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The Zoom mistake that could get you fired

This Zoom mistake could land you in hot water. Source: Getty

Zoom meetings were once rarity, but with coronavirus forcing the world’s largest work from home experiment, they’re now an everyday occurrence. 

The video conferencing app, created in 2011 by Eric Yuan, was downloaded around 2.13 million times around the world on March 23 – up from 56,000 per day just two months earlier.

While it’s been used to host everything from virtual classrooms and church services to blind dates and bucks’ nights, it’s primarily been adopted by big corporates to host their conferences.

However, if you’re a newbie to the app, you may want to heed this warning: using this one feature could get you fired.

Zoom users can use the app’s private chat function during a conference, thinking they’re about to speak to their colleagues without anyone seeing.

False.

“FYI: If you’re having a committee meeting via Zoom and you use the chat function to privately write to someone, your colleagues may not see it in realtime, but it shows up when the chat is downloaded and put into the minutes folder,” one eagle-eyed Twitter user said.

Here’s how it works

Any participant in a Zoom meeting can save the public chat of the meeting, which is usually used for people to take down useful notes and record ideas.

You can choose to save the Zoom meeting to the cloud, or locally (to their computers).

If you choose to record a Zoom meeting to the cloud, only chats sent publicly (to everyone in the meeting) will be saved.

However, if you choose to record a Zoom meeting locally, then chats sent publicly and any private exchanges will be saved.

How can I avoid it?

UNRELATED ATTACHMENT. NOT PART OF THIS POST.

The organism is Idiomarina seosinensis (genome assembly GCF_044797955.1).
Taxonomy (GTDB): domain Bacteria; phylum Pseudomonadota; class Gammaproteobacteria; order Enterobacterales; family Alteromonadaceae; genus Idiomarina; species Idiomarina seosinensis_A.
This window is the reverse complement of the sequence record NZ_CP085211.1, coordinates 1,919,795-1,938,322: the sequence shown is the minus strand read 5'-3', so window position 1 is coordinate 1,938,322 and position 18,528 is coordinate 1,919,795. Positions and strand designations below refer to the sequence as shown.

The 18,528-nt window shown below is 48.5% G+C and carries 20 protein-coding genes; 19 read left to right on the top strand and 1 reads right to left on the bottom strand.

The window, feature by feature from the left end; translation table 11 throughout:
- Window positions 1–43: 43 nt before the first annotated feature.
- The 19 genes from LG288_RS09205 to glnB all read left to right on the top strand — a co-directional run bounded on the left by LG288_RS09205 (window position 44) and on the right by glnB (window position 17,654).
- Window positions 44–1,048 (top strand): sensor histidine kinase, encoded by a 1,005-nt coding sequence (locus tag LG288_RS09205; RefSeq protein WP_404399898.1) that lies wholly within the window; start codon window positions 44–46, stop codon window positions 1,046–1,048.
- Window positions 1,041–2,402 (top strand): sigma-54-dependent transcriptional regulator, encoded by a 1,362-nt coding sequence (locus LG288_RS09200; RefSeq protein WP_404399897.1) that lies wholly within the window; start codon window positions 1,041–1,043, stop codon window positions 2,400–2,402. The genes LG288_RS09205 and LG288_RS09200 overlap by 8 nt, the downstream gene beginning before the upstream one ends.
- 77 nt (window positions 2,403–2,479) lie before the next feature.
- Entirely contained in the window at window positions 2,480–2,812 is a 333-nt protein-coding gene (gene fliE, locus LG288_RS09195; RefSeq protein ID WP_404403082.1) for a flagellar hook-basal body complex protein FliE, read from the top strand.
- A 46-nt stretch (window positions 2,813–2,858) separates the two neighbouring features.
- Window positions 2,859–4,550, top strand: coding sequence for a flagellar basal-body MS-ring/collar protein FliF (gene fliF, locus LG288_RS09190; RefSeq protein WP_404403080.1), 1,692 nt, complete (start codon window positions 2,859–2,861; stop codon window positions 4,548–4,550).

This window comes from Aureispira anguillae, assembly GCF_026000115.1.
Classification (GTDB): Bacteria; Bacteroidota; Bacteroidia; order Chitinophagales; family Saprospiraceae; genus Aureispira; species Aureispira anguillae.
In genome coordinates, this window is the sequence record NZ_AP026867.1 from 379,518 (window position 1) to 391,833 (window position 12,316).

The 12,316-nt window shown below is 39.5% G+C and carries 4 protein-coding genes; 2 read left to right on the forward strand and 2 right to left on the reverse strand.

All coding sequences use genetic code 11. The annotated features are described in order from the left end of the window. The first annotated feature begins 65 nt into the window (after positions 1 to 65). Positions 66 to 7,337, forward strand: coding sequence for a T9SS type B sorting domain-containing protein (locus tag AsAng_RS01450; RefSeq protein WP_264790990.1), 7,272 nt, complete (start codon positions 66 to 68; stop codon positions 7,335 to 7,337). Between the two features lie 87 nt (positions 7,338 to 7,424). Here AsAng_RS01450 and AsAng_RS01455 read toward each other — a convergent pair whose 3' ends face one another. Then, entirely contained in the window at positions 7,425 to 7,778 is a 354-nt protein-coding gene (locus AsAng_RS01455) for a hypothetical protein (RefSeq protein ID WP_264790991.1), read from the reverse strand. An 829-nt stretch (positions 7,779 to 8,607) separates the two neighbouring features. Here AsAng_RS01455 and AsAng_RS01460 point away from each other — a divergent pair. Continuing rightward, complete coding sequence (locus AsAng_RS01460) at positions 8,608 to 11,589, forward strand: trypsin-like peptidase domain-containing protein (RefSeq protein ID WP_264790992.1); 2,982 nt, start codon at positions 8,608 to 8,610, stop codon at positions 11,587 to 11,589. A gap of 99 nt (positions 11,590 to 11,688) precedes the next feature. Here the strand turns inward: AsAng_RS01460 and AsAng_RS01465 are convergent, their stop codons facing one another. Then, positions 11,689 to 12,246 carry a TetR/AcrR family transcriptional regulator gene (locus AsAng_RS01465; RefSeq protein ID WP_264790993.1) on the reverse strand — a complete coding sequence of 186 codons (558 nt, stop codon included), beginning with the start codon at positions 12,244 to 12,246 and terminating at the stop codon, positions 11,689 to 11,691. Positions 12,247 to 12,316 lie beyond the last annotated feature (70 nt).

Treat your meetings as you would in the office - only reveal the information you want everyone to know.

The Twitter user who spotted the bug shared his advice too: “Check your chats before you download and share. Or don’t private chat on Zoom.”

And beware of Zoom bombing

As more and more users latch onto the app, the act of “Zoom bombing” has been reported across the globe.

This is when someone who wasn’t invited to your private meeting can sit in on it, view it and share content.

And it’s not hard to do: simply searching “Zoom.us” on Twitter brings up multiple links to meetings, which anyone can then use to join. 

Founder and editor-in-chief of The Information Jessica Lessin tweeted on March 21 that her Zoom video call was “attacked” by someone who kept sharing pornography.

How?

Well, Zoom’s official policy states: “The host does not need to grant screen share access for another participant to share their screen.” 

How can I avoid Zoom bombing?

Hosts can disable the “Join Before Host” option in their settings or in the admin controls of a call, which means people can’t cause trouble before you arrive. 

You can also disable “File Transfer”, so there’s no digital virus sharing. 

Another tip is to disable the “Allow Removed Participants to Rejoin” so people who have been kicked out of the chat can’t rejoin.

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